Corrstown is a townland located within the outskirts of Portrush. Aerial photographs of the area had shown a circular feature in a heavily cultivated field but other than that there was no indication of what lay underneath. In 2002 an excavation was undertaken in advance of development works into what was initially thought to be a small prehistoric settlement. But as the topsoil was stripped away the extent of the archaeology became clear. What was uncovered would change our understanding of life in the Bronze Age on the island of Ireland forever. Over seventy-four houses which ranged from circular to oval in plan were excavated. Subsequent radiocarbon dating placed the settlement in the Middle Bronze Age (c.1700-1200 BC). This provided extensive evidence for a settled and organised Middle Bronze Age village that thrived at Corrstown for over 200 years. The houses were part of a complex and structured settlement with some of the houses linked through sunken cobbled pathways and a cobbled road that ran through the eastern side of the site.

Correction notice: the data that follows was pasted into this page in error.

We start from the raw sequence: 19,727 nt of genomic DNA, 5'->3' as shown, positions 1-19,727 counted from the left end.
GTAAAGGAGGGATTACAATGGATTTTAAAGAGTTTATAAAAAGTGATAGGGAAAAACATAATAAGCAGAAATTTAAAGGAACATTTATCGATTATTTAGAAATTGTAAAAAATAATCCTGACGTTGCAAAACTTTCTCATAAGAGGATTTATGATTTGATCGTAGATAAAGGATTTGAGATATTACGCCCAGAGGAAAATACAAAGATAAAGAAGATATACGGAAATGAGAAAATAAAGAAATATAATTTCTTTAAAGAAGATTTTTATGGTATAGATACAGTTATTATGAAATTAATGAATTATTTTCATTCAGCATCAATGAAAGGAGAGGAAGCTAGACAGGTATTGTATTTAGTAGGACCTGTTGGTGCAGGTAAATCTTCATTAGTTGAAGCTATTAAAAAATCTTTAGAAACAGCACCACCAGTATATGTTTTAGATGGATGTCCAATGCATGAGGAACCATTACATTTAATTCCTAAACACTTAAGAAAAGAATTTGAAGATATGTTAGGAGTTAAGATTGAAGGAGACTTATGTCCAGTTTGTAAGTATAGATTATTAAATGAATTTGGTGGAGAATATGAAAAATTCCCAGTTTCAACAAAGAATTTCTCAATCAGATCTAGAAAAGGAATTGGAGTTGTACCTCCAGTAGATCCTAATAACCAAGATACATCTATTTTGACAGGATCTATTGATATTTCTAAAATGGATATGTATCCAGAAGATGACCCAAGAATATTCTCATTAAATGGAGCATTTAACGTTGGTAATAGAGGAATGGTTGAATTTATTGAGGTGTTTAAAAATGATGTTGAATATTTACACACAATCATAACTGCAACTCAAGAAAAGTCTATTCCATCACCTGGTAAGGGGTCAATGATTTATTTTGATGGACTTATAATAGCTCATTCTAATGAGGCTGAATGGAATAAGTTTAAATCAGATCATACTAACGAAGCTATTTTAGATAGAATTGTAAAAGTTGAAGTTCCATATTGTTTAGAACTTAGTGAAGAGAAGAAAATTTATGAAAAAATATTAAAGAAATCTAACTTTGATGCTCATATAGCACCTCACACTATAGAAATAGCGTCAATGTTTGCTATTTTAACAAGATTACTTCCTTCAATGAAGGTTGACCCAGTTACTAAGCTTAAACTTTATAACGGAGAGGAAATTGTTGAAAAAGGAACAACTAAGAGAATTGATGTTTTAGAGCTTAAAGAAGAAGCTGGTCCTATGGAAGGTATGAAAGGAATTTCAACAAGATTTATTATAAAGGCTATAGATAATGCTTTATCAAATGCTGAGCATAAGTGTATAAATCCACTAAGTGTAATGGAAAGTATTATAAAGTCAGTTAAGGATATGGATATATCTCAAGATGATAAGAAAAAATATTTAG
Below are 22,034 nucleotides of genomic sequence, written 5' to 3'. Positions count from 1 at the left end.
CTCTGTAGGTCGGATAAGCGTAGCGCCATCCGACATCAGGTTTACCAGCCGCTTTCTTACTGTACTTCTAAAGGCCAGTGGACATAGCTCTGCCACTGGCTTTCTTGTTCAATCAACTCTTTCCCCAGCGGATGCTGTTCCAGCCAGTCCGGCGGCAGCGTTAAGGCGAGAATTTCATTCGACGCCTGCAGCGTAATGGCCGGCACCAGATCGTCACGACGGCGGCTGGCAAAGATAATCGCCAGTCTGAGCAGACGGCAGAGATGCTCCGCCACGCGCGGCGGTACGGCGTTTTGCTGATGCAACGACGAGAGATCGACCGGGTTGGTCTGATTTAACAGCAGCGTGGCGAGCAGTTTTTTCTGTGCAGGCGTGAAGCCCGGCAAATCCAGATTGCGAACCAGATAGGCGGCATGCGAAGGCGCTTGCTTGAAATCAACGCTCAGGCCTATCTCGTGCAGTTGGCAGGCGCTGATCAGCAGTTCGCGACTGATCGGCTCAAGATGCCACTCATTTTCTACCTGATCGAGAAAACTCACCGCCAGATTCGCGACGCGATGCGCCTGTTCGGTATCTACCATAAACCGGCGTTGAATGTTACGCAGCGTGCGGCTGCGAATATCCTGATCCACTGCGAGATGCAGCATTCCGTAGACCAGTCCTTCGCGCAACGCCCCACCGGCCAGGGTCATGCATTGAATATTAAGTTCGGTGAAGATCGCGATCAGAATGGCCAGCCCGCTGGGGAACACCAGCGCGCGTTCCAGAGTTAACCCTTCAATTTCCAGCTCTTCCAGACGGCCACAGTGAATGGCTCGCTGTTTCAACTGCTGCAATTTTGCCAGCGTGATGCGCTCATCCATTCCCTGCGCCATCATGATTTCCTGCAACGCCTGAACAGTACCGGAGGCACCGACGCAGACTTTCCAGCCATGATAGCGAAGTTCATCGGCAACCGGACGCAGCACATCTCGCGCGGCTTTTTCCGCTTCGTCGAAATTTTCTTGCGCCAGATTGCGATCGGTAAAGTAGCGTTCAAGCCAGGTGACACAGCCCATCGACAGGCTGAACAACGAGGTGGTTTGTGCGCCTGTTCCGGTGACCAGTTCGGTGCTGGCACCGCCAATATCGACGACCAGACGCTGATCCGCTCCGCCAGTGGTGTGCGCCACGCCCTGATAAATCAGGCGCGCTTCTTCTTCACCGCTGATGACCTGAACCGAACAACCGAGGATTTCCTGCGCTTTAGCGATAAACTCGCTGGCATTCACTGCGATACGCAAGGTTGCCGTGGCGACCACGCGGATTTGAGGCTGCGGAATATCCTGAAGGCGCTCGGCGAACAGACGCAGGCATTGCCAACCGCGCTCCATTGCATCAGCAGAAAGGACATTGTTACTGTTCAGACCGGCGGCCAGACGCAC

To sustain the settlement of this size the surrounding landscape would have been managed and maintained to provide sustainable food sources. While no animal bones survived due to the acidity of the soil it was possible to analyse the charred seeds that had been recovered during the excavation. Results show that the cultivation of the land seems to have focused on barley production. The excavation recovered many artefacts including thousands of pieces of flint and pottery. Within the wider landscape further evidence of Bronze Age activity is found through the presence of standing stones. The excavations also uncovered the remains of a ploughed out rath, a souterrain (which is a man-made cave or underground passage) and faint traces of a rectangular structure. The importance of Corrstown in terms of adding to the story of our past cannot be underestimated. Examinations of the findings from the excavation continue to provide exciting results and it is clear that many more discoveries will be uncovered through further research.